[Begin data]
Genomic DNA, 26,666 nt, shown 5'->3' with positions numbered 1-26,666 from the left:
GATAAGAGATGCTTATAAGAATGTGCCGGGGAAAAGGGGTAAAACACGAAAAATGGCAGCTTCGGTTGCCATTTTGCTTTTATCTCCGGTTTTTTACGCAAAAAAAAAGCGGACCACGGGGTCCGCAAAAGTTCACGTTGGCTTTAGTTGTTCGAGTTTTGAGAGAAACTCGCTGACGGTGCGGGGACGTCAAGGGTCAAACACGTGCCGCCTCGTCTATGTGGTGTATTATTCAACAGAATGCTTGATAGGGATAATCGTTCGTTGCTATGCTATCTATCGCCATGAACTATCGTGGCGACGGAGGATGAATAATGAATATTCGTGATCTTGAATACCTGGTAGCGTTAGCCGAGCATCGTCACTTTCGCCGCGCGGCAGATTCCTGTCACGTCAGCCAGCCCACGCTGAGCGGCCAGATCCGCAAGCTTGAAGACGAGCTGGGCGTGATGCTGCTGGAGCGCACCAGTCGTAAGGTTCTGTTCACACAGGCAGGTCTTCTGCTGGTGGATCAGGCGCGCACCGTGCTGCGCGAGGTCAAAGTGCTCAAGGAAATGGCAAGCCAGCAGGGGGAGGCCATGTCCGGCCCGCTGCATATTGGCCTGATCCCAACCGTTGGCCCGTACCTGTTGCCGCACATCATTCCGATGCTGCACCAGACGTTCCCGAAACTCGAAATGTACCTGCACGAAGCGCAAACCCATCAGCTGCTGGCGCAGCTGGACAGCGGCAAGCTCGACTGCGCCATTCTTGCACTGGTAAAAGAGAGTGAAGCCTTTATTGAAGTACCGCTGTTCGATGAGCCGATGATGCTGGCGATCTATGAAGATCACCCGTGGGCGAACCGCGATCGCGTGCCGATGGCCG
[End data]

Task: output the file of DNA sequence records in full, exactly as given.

Genomic DNA, 26,666 nt, shown 5'->3' with positions numbered 1-26,666 from the left:
GATAAGAGATGCTTATAAGAATGTGCCGGGGAAAAGGGGTAAAACACGAAAAATGGCAGCTTCGGTTGCCATTTTGCTTTTATCTCCGGTTTTTTACGCAAAAAAAAAGCGGACCACGGGGTCCGCAAAAGTTCACGTTGGCTTTAGTTGTTCGAGTTTTGAGAGAAACTCGCTGACGGTGCGGGGACGTCAAGGGTCAAACACGTGCCGCCTCGTCTATGTGGTGTATTATTCAACAGAATGCTTGATAGGGATAATCGTTCGTTGCTATGCTATCTATCGCCATGAACTATCGTGGCGACGGAGGATGAATAATGAATATTCGTGATCTTGAATACCTGGTAGCGTTAGCCGAGCATCGTCACTTTCGCCGCGCGGCAGATTCCTGTCACGTCAGCCAGCCCACGCTGAGCGGCCAGATCCGCAAGCTTGAAGACGAGCTGGGCGTGATGCTGCTGGAGCGCACCAGTCGTAAGGTTCTGTTCACACAGGCAGGTCTTCTGCTGGTGGATCAGGCGCGCACCGTGCTGCGCGAGGTCAAAGTGCTCAAGGAAATGGCAAGCCAGCAGGGGGAGGCCATGTCCGGCCCGCTGCATATTGGCCTGATCCCAACCGTTGGCCCGTACCTGTTGCCGCACATCATTCCGATGCTGCACCAGACGTTCCCGAAACTCGAAATGTACCTGCACGAAGCGCAAACCCATCAGCTGCTGGCGCAGCTGGACAGCGGCAAGCTCGACTGCGCCATTCTTGCACTGGTAAAAGAGAGTGAAGCCTTTATTGAAGTACCGCTGTTCGATGAGCCGATGATGCTGGCGATCTATGAAGATCACCCGTGGGCGAACCGCGATCGCGTGCCGATGGCCG